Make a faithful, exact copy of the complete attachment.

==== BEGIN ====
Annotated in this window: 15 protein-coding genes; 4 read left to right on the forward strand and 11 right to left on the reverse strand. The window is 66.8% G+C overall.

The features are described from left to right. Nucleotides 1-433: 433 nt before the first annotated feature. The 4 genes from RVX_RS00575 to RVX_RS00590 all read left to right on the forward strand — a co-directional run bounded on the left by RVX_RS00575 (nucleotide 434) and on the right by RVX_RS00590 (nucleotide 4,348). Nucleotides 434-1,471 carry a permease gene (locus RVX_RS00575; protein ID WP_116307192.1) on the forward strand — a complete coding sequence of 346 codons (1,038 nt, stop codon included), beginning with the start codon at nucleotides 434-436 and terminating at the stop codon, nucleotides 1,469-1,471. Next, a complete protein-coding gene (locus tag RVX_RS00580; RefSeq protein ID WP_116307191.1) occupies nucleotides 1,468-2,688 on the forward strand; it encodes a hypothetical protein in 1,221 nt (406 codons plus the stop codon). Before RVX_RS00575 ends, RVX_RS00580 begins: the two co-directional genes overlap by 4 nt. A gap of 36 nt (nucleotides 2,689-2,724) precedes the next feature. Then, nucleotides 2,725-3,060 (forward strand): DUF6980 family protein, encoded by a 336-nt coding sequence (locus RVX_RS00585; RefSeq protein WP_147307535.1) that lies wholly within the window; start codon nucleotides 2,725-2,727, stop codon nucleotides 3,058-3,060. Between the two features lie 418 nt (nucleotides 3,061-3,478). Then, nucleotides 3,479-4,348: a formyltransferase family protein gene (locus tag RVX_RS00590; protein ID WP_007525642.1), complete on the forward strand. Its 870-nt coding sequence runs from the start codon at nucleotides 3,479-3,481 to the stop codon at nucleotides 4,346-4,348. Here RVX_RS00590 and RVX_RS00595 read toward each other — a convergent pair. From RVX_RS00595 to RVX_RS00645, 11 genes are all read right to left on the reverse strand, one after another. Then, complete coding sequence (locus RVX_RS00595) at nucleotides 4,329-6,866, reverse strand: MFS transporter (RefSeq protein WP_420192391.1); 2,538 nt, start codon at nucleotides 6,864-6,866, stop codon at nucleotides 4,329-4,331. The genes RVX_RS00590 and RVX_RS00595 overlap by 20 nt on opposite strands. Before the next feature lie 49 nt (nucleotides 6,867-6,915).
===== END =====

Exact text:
Annotated in this window: 15 protein-coding genes; 4 read left to right on the forward strand and 11 right to left on the reverse strand. The window is 66.8% G+C overall.

The features are described from left to right. Nucleotides 1-433: 433 nt before the first annotated feature. The 4 genes from RVX_RS00575 to RVX_RS00590 all read left to right on the forward strand — a co-directional run bounded on the left by RVX_RS00575 (nucleotide 434) and on the right by RVX_RS00590 (nucleotide 4,348). Nucleotides 434-1,471 carry a permease gene (locus RVX_RS00575; protein ID WP_116307192.1) on the forward strand — a complete coding sequence of 346 codons (1,038 nt, stop codon included), beginning with the start codon at nucleotides 434-436 and terminating at the stop codon, nucleotides 1,469-1,471. Next, a complete protein-coding gene (locus tag RVX_RS00580; RefSeq protein ID WP_116307191.1) occupies nucleotides 1,468-2,688 on the forward strand; it encodes a hypothetical protein in 1,221 nt (406 codons plus the stop codon). Before RVX_RS00575 ends, RVX_RS00580 begins: the two co-directional genes overlap by 4 nt. A gap of 36 nt (nucleotides 2,689-2,724) precedes the next feature. Then, nucleotides 2,725-3,060 (forward strand): DUF6980 family protein, encoded by a 336-nt coding sequence (locus RVX_RS00585; RefSeq protein WP_147307535.1) that lies wholly within the window; start codon nucleotides 2,725-2,727, stop codon nucleotides 3,058-3,060. Between the two features lie 418 nt (nucleotides 3,061-3,478). Then, nucleotides 3,479-4,348: a formyltransferase family protein gene (locus tag RVX_RS00590; protein ID WP_007525642.1), complete on the forward strand. Its 870-nt coding sequence runs from the start codon at nucleotides 3,479-3,481 to the stop codon at nucleotides 4,346-4,348. Here RVX_RS00590 and RVX_RS00595 read toward each other — a convergent pair. From RVX_RS00595 to RVX_RS00645, 11 genes are all read right to left on the reverse strand, one after another. Then, complete coding sequence (locus RVX_RS00595) at nucleotides 4,329-6,866, reverse strand: MFS transporter (RefSeq protein WP_420192391.1); 2,538 nt, start codon at nucleotides 6,864-6,866, stop codon at nucleotides 4,329-4,331. The genes RVX_RS00590 and RVX_RS00595 overlap by 20 nt on opposite strands. Before the next feature lie 49 nt (nucleotides 6,867-6,915).